Biden administration already showing shift in posture towards African nations

The Biden administration’s early approach to diplomacy in Africa signals a departure from the early rhetoric of the Trump administration. President Biden directly addressed the 34th African Union Summit where he made a commitment to working with international institutions, like the African Union, to address the challenges posed by COVID-19, conflict, and climate change to the African continent.

The President reversed the travel ban widely referred to as the “Muslim travel ban” as one of the first acts in office. The executive order he signed restarted the entry process for people previously targeted by the Trump Administration ban on entry from multiple Muslim majority countries. The order sends a wider signal of the new administration’s approach to Muslim and African Nations.

The Office of the United States Trade Representative dropped US support for the South Korean candidate for the General-Director of the World Trade Organization and supported the nomination of the first woman and first African to head the WTO. The former Nigerian Finance Minister brings a wealth of experience to the position and US support brings a key endorsement as Dr. Okonjo-Iweala prepares to take her office on March 1st.

As president Biden begins his first round of international calls, he notably has not spoken with the leaders of any African nations. However, at the diplomatic level, Secretary Blinken has spoken with his counterpart in South Africa, South African Minister of International Relations and Cooperation, Nadeli Pandor, and African Union Chairperson Moussa Faki Mahamat. Both calls covered Covid-19 vaccine distribution and economic security and served as initial meetings.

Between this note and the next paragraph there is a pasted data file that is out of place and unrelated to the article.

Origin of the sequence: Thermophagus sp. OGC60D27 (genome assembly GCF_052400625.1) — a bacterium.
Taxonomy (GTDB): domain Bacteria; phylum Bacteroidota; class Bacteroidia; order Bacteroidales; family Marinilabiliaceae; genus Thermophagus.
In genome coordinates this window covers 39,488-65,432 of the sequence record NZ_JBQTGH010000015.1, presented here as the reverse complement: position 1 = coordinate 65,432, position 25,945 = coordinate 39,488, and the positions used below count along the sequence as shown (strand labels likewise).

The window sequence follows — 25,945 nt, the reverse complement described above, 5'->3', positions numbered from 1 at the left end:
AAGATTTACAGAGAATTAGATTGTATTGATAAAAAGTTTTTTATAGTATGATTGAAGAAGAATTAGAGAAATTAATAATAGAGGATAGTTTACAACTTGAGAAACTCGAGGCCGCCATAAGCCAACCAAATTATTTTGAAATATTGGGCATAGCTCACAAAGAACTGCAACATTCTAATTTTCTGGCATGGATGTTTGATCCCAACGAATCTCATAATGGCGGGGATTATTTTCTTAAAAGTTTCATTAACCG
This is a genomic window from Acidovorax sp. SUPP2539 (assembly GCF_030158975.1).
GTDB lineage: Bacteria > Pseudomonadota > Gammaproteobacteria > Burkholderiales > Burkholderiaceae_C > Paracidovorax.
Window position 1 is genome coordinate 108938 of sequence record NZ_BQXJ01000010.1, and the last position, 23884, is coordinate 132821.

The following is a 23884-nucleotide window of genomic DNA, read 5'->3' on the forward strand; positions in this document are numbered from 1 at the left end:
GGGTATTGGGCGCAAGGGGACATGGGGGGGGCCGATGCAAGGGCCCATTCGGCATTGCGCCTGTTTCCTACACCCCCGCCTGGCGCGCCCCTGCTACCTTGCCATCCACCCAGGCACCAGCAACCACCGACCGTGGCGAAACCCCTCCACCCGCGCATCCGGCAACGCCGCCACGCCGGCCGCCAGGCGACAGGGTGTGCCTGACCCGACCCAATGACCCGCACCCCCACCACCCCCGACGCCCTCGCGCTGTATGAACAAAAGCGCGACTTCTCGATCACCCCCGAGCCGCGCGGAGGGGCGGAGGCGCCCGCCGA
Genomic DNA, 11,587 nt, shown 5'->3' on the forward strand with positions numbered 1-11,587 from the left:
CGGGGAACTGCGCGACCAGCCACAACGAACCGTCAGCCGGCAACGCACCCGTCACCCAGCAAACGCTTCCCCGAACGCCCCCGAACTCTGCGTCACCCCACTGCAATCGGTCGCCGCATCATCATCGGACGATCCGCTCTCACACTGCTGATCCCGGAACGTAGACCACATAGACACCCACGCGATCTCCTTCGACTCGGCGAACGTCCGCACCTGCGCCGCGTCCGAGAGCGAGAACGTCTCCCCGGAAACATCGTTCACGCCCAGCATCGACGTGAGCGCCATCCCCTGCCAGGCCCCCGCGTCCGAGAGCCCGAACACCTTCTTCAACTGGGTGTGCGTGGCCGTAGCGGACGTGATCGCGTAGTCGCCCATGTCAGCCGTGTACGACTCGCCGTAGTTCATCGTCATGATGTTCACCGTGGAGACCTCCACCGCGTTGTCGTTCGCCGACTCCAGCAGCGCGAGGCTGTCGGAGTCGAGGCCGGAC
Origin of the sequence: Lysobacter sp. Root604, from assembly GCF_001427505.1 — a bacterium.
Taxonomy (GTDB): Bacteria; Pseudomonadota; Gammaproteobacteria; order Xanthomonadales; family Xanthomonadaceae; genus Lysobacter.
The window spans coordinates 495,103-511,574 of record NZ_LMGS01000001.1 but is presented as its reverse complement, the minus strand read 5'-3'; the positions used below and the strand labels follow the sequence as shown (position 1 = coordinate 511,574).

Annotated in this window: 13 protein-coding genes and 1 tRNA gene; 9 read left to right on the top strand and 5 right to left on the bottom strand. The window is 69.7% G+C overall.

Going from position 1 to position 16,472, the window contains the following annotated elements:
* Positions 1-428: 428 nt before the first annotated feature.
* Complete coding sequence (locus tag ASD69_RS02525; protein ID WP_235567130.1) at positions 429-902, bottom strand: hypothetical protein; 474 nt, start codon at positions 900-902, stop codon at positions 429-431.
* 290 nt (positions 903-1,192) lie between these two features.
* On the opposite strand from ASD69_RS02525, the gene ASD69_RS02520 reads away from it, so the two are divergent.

Secretary Blinken spoke with Ethiopian Prime Minister, Abiy Ahmed, about the ongoing humanitarian crisis in the Tigray region. The remote region in Northern Ethiopia is currently embroiled in a violent conflict between a complex web of governmental and ethnic militias. The United Nations reports that thousands have been killed and that there are “allegations concerning violations of international humanitarian law and human rights law, including artillery strikes on populated areas, the deliberate targeting of civilians, extrajudicial killing and widespread looting.” The call between the two dignitaries comes along side the UN and US calling on Eritrean, a neighbor to the Tigray region, to withdraw its forces from the region immediately.

The Biden-Harris Administration, despite only being in office a few weeks, has managed to already articulate a rebranded, refocused approach to African nations. The address to the 34th AU summit came with a commitment to a respectful and mutually beneficial relationship, while the reversal of the travel ban symbolized a more open attitude. The new administration shows signs of hoping to outcompete China by fostering a deeper relationship with African nations. As time goes on, the Biden-Harris Administration will face a host of issues related to Africa and have already shown the United States is willing to tackle them head on.

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